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News: World Photography Day - The Power of Photography As Told Through The Eyes of Blind Photographers

Source: Volkswagen


World Photography Day takes place on August 19th each year, to celebrate the achievements of Louis Daguerre who developed the first photographic process. It was on this day in 1839, the French Government purchased the patent for the process, removed any copyright restrictions and gifted it to the world.


It seems the French Government believed photography should be for everyone, and we agree. Like any artform, photography creates a reflection of the artist’s vision of a subject. That vision is unique to each photographer, and when the photographer is blind, that adds a whole new layer of interpretation.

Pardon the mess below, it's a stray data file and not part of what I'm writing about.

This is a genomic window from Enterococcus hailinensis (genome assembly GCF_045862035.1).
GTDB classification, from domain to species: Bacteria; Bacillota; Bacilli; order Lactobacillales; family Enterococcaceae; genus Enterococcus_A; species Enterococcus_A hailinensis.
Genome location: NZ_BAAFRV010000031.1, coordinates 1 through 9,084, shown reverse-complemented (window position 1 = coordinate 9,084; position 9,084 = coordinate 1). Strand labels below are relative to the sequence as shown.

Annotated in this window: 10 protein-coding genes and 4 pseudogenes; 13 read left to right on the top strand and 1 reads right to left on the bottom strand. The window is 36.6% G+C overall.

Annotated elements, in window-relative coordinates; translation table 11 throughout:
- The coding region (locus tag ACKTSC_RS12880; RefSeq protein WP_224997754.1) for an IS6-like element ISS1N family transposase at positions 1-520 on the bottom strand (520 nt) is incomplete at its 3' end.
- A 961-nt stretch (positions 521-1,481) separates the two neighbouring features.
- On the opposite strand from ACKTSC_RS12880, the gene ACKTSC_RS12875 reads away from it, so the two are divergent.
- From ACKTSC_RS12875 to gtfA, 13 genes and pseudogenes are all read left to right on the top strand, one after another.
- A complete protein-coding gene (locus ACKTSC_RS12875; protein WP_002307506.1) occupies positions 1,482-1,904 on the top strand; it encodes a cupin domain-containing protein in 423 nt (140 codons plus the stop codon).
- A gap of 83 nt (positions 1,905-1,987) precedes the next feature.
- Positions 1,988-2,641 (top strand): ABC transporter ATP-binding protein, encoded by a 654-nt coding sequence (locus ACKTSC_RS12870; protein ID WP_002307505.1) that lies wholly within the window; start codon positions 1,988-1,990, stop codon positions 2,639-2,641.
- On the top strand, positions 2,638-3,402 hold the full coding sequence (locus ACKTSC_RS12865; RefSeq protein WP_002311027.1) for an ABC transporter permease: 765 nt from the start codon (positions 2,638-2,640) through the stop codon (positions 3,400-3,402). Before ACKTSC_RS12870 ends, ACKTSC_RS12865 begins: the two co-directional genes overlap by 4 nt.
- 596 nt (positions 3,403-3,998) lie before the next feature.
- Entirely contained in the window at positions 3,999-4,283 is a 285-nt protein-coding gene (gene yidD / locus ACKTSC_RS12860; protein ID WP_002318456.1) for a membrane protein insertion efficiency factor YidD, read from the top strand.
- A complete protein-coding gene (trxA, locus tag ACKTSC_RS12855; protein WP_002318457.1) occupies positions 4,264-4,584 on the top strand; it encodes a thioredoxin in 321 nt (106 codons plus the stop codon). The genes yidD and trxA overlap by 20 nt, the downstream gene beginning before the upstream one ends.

For World Photography Day 2022, we’re learning about some of the blind and visually impaired photographers who are creating their own unique style of art.



A surly driver complains when asked to call off stops.


Source: Pete Eckert - Bus Series, Image 2: A surly driver complains when asked to call off stops.


Pete Eckert 

Pete Eckert is a multi-award winning, industry- renowned photographer and he is totally blind. Pete wasn’t always a photographer, and he wasn’t always blind. Originally, he trained as a sculptor and industrial engineer, with plans to study architecture at Yale. When he was diagnosed with Retinitis Pigmentosa, everything changed. Now he realized he was losing his vision, he needed time to adjust and figure out what he wanted to do.